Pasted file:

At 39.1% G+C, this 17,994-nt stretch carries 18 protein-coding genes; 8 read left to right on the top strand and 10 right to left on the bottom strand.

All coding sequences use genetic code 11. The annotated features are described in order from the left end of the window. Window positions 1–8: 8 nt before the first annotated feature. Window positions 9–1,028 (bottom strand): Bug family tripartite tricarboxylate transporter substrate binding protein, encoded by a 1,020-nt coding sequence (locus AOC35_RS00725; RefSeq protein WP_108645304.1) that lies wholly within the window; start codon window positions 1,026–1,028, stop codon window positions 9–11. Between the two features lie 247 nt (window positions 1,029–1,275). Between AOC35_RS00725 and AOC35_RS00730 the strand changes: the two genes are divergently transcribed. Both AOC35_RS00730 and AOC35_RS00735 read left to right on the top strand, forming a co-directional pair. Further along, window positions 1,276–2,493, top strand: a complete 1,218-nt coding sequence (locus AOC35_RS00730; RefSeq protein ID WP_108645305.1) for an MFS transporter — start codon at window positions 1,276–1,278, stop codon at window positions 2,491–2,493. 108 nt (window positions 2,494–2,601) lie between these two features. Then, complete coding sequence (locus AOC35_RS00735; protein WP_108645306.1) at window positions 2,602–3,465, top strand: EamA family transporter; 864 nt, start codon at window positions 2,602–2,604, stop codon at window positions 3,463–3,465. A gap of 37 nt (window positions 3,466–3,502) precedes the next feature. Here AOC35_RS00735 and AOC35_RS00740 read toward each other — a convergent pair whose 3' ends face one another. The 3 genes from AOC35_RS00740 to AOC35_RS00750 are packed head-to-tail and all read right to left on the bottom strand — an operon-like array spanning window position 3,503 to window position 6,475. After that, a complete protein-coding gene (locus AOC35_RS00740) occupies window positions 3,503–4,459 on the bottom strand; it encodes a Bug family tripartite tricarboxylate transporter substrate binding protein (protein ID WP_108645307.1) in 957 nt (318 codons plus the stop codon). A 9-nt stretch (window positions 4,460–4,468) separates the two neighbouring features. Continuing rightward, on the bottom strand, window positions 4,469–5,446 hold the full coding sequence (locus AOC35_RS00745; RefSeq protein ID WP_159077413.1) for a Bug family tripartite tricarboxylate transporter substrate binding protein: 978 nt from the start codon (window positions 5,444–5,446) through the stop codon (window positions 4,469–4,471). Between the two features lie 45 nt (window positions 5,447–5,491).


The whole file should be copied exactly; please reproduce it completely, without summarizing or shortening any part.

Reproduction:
At 39.1% G+C, this 17,994-nt stretch carries 18 protein-coding genes; 8 read left to right on the top strand and 10 right to left on the bottom strand.

All coding sequences use genetic code 11. The annotated features are described in order from the left end of the window. Window positions 1–8: 8 nt before the first annotated feature. Window positions 9–1,028 (bottom strand): Bug family tripartite tricarboxylate transporter substrate binding protein, encoded by a 1,020-nt coding sequence (locus AOC35_RS00725; RefSeq protein WP_108645304.1) that lies wholly within the window; start codon window positions 1,026–1,028, stop codon window positions 9–11. Between the two features lie 247 nt (window positions 1,029–1,275). Between AOC35_RS00725 and AOC35_RS00730 the strand changes: the two genes are divergently transcribed. Both AOC35_RS00730 and AOC35_RS00735 read left to right on the top strand, forming a co-directional pair. Further along, window positions 1,276–2,493, top strand: a complete 1,218-nt coding sequence (locus AOC35_RS00730; RefSeq protein ID WP_108645305.1) for an MFS transporter — start codon at window positions 1,276–1,278, stop codon at window positions 2,491–2,493. 108 nt (window positions 2,494–2,601) lie between these two features. Then, complete coding sequence (locus AOC35_RS00735; protein WP_108645306.1) at window positions 2,602–3,465, top strand: EamA family transporter; 864 nt, start codon at window positions 2,602–2,604, stop codon at window positions 3,463–3,465. A gap of 37 nt (window positions 3,466–3,502) precedes the next feature. Here AOC35_RS00735 and AOC35_RS00740 read toward each other — a convergent pair whose 3' ends face one another. The 3 genes from AOC35_RS00740 to AOC35_RS00750 are packed head-to-tail and all read right to left on the bottom strand — an operon-like array spanning window position 3,503 to window position 6,475. After that, a complete protein-coding gene (locus AOC35_RS00740) occupies window positions 3,503–4,459 on the bottom strand; it encodes a Bug family tripartite tricarboxylate transporter substrate binding protein (protein ID WP_108645307.1) in 957 nt (318 codons plus the stop codon). A 9-nt stretch (window positions 4,460–4,468) separates the two neighbouring features. Continuing rightward, on the bottom strand, window positions 4,469–5,446 hold the full coding sequence (locus AOC35_RS00745; RefSeq protein ID WP_159077413.1) for a Bug family tripartite tricarboxylate transporter substrate binding protein: 978 nt from the start codon (window positions 5,444–5,446) through the stop codon (window positions 4,469–4,471). Between the two features lie 45 nt (window positions 5,447–5,491).